It is the horseman's nature to expect disaster and, with Australia entering the final day of team eventing in the gold medal position, the nation's best equestrian, Chris Burton, said: "Going into pole position is hard. It brings real pressure with it."
Burton's nine-year-old gelding, Santano 11, hit two rails in the final ride of the team event, relegating Australia to a bronze medal, behind France who won gold and Germany silver.
Had Burton rode a perfect round, Australia would have won gold; had he clipped just one rail, he would have been standing on the podium with his team mates, receiving silver.
But a fallen rail counts for four points, meaning his penalty tally of eight, together with his two mates, Stuart Tinney and Sam Griffiths, errors brought the total to 175.3, behind France on 169 and Germany with 172.8.
Eventing charts its own course. It pays no heed to predetermined narratives, historical precedents or odds on favourites.
Australia has a rich history in the team event, winning gold at every Olympic in the period from Barcelona in 1992 to Sydney in 2000.
Hopes were high Australia's team would better the silver in Beijing and team can at least take consolation a bronze is better than sixth place at the London Olympics.
Think of eventing as a four day triathlon, consisting of dressage which is run over two days, cross country and show jumping on the final day, where the equestrian must ride the same horse in all events.
While equestrian is perceived to be a privileged, anachronistic sport, it one of the very Olympic disciplines which is gender equal, with men and women competing in the same event.
While Burton clipped two rails, his ride was not as costly as Australia's first rider of the day, Stuart Tinney. His 18 year old gelding, Pluto Mio, the oldest in the competition, brought down four rails in the second half of his round, together with incurring a time penalty for a loss of 17 points, dropping Australia from leader overnight to the sixth in the progressive scoring.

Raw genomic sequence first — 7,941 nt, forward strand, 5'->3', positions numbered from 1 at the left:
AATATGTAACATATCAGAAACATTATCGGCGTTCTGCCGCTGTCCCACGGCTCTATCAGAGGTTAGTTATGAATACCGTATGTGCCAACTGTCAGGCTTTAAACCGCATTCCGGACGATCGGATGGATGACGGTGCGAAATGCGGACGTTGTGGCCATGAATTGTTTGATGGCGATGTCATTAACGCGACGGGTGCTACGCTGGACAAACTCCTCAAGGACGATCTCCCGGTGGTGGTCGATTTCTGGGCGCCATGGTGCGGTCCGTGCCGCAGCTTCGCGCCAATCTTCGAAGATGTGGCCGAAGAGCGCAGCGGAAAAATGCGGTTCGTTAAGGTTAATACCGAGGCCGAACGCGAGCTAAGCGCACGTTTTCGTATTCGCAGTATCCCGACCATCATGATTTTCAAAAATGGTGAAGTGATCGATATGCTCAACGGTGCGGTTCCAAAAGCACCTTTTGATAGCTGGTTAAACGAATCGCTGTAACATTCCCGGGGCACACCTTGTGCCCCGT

A disappointed Tinney said, "I wished I'd ridden the second half of the round they way I'd ridden the first half of the round.
"The horse got affected by the crowd, distracted by the noise of the arena. He needed to focus on the fences and listen to me a liitle bit more."
Sam Griffiths and Pauland Brockagh, a 13 year old mare, entered the arena, having watched a New Zealander take his country to first position. Griffiths, a dual Olympian, responded to the challenge with a flawless round, although one rail shivered, without falling. His perfect ride lifted Australia to second position.
It was perfectly timed ride by a fit racehorse and a gifted rider working as one.
Afterwards, he said, "It was a real pressure situation. I was thrilled to go clear in an Olympics. The team competition is very tight and I needed to go clear."
Delighted with his horse, he said, "I just had to tell her when to go."
Asked about the conditions, where the arena and heat conspire to make it feel like working in a wok, Griffiths said, "The course is very tough. You've got to go fast. The horses don't jump as high.
"I had a bit of luck with a rub on one of the rails."
With the French and German teams in strong positions and their better riders yet to compete, he admitted there was furious tallying of the individual and team points.
"There's maths going on everywhere," he said. "I've got my fingers crossed. In fact, I've got everything crossed."
Asked how Australia's final rider, Burton, would fare, he said, "Chris is on an experienced horse. He is No. 2 in the world at the moment, a ranking that is no fluke.
"Chris will be concentrating on what he has to do."
Unfortunately, the concentration of horse and rider in the tense conditions could not match Griffith's perfect ride. Burton said, "I'm disappointed. But the horse has just been outstanding. Today, the young horse showed his experience. I'm not disappointed in him. He is a little super-star.
"There's plenty more to come."
Perhaps. But probably not for Pluti Mio. There is not too much to look forward to as an 18-year-old gelding.
Eventing coach Prue Barrett says Australia's three-day eventing team bronze medal is "a true team effort".
"We came for a medal and we got one," she says. "They all helped each other and the medal's the result of a champion team effort."
Australia was determined to return to the podium after a disappointing sixth placing in London 2012.
High performance manager Chris Webb said the medal was three years in the making.
"There have been ups and downs and we were disappointed for Shane [Rose, who was eliminated during the cross country stage of the event] but we said we'd win together and lose together and that's what we've done," an elated Webb said from the equestrian centre outside Rio.